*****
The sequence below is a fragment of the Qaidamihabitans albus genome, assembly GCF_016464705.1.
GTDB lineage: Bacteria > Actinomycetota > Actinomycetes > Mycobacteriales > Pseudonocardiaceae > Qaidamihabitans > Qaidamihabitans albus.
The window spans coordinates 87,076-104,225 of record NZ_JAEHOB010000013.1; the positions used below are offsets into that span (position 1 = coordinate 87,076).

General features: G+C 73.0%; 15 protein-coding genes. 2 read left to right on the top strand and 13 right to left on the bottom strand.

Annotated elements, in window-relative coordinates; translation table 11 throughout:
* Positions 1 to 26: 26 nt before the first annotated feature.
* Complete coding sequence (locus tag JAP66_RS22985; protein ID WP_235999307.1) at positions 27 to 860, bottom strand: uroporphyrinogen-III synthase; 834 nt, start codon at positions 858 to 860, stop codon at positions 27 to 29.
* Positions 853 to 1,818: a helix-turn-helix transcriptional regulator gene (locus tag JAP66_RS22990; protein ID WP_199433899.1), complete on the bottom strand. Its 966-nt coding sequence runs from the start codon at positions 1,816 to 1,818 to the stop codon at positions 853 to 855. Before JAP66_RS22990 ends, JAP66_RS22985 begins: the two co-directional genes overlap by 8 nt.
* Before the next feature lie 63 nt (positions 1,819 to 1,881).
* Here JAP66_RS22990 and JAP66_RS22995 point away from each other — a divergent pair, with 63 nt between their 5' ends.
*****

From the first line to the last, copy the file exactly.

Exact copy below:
The sequence below is a fragment of the Qaidamihabitans albus genome, assembly GCF_016464705.1.
GTDB lineage: Bacteria > Actinomycetota > Actinomycetes > Mycobacteriales > Pseudonocardiaceae > Qaidamihabitans > Qaidamihabitans albus.
The window spans coordinates 87,076-104,225 of record NZ_JAEHOB010000013.1; the positions used below are offsets into that span (position 1 = coordinate 87,076).

General features: G+C 73.0%; 15 protein-coding genes. 2 read left to right on the top strand and 13 right to left on the bottom strand.

Annotated elements, in window-relative coordinates; translation table 11 throughout:
* Positions 1 to 26: 26 nt before the first annotated feature.
* Complete coding sequence (locus tag JAP66_RS22985; protein ID WP_235999307.1) at positions 27 to 860, bottom strand: uroporphyrinogen-III synthase; 834 nt, start codon at positions 858 to 860, stop codon at positions 27 to 29.
* Positions 853 to 1,818: a helix-turn-helix transcriptional regulator gene (locus tag JAP66_RS22990; protein ID WP_199433899.1), complete on the bottom strand. Its 966-nt coding sequence runs from the start codon at positions 1,816 to 1,818 to the stop codon at positions 853 to 855. Before JAP66_RS22990 ends, JAP66_RS22985 begins: the two co-directional genes overlap by 8 nt.
* Before the next feature lie 63 nt (positions 1,819 to 1,881).
* Here JAP66_RS22990 and JAP66_RS22995 point away from each other — a divergent pair, with 63 nt between their 5' ends.